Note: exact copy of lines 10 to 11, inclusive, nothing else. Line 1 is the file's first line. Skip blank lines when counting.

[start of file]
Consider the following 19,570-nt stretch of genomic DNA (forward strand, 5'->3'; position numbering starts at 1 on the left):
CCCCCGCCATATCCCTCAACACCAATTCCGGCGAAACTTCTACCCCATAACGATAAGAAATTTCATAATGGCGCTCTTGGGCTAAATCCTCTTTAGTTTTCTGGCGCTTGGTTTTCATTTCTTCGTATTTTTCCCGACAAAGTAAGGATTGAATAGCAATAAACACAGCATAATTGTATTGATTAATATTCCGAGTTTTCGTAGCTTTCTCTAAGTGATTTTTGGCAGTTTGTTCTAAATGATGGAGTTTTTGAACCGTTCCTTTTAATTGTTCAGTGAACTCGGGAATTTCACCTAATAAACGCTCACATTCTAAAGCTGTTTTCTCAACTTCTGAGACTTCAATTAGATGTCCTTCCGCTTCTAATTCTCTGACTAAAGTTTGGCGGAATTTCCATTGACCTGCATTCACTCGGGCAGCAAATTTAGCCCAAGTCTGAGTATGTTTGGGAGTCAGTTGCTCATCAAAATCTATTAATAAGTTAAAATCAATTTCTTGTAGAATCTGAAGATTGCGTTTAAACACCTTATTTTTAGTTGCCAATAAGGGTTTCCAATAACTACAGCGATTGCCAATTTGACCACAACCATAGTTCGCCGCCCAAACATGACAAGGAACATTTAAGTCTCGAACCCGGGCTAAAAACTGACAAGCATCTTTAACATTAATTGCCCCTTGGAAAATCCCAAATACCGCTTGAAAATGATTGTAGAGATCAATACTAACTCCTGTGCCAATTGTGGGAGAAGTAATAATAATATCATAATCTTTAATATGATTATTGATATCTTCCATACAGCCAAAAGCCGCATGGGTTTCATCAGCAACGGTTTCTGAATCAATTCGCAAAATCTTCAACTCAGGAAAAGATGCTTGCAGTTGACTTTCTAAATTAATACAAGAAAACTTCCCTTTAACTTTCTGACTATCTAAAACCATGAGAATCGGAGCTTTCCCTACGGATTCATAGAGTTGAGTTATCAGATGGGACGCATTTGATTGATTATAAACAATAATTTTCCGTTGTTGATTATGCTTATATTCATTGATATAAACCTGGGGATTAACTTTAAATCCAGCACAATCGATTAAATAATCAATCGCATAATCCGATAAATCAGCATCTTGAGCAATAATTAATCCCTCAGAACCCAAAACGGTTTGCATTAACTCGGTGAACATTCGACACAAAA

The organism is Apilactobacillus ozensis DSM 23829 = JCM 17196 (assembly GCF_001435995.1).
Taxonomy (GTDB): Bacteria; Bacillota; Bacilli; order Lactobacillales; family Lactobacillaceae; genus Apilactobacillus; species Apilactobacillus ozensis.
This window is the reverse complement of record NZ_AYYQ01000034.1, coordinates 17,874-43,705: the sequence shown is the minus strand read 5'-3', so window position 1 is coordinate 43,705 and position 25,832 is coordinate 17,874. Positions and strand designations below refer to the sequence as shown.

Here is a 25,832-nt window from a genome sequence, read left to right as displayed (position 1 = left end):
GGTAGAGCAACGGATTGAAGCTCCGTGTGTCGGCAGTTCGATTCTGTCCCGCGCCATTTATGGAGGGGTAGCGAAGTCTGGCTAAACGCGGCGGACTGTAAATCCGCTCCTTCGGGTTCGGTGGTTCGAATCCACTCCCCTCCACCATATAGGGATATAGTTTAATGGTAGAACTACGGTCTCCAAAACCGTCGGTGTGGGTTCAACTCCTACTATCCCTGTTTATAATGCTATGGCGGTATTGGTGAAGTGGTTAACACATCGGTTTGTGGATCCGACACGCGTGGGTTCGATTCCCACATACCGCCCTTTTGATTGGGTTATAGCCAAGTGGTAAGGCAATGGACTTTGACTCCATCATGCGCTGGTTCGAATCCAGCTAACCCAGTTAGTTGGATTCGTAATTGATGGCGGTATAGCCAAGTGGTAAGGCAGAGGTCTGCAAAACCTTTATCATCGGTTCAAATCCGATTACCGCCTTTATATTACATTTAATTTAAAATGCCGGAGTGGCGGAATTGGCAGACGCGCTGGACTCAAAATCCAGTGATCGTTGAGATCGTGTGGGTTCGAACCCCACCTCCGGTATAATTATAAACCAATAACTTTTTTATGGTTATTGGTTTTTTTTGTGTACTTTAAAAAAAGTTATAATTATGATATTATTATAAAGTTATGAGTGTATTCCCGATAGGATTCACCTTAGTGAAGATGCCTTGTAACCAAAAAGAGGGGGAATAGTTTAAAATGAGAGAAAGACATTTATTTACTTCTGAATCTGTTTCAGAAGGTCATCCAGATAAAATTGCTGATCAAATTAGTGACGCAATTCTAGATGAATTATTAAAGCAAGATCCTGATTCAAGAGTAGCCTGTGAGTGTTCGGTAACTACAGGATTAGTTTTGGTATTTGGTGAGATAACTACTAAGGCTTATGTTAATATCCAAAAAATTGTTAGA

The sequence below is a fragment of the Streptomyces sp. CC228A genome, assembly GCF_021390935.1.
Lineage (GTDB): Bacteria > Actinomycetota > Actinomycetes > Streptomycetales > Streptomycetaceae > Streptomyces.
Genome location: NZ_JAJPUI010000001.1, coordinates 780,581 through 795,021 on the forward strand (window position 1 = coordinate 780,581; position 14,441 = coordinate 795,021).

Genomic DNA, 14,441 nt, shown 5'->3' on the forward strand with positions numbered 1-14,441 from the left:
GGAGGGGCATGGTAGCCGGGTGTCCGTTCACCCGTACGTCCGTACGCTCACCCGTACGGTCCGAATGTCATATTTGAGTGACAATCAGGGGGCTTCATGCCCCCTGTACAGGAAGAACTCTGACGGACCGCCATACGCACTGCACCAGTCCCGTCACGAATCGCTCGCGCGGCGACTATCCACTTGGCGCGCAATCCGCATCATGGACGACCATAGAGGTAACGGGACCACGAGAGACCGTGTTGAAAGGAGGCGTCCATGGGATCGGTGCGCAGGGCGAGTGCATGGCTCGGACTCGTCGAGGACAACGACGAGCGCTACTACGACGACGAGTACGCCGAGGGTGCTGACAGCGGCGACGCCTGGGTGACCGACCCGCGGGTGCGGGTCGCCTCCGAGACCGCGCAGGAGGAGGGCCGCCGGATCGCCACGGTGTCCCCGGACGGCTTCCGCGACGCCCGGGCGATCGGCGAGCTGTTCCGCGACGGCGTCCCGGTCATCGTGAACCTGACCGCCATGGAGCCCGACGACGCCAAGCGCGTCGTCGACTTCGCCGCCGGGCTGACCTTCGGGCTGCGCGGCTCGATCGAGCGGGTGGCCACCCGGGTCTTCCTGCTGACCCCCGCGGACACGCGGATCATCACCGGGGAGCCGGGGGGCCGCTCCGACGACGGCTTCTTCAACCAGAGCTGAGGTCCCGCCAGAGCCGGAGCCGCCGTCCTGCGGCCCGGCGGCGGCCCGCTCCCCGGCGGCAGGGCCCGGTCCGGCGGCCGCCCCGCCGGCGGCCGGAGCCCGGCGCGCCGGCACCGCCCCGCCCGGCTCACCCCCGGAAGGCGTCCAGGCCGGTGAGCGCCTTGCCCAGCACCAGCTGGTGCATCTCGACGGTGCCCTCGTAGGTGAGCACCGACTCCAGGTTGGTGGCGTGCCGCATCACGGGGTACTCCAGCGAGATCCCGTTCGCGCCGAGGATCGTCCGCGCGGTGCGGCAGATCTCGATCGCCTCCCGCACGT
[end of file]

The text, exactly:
Genome location: NZ_JAJPUI010000001.1, coordinates 780,581 through 795,021 on the forward strand (window position 1 = coordinate 780,581; position 14,441 = coordinate 795,021).

Genomic DNA, 14,441 nt, shown 5'->3' on the forward strand with positions numbered 1-14,441 from the left: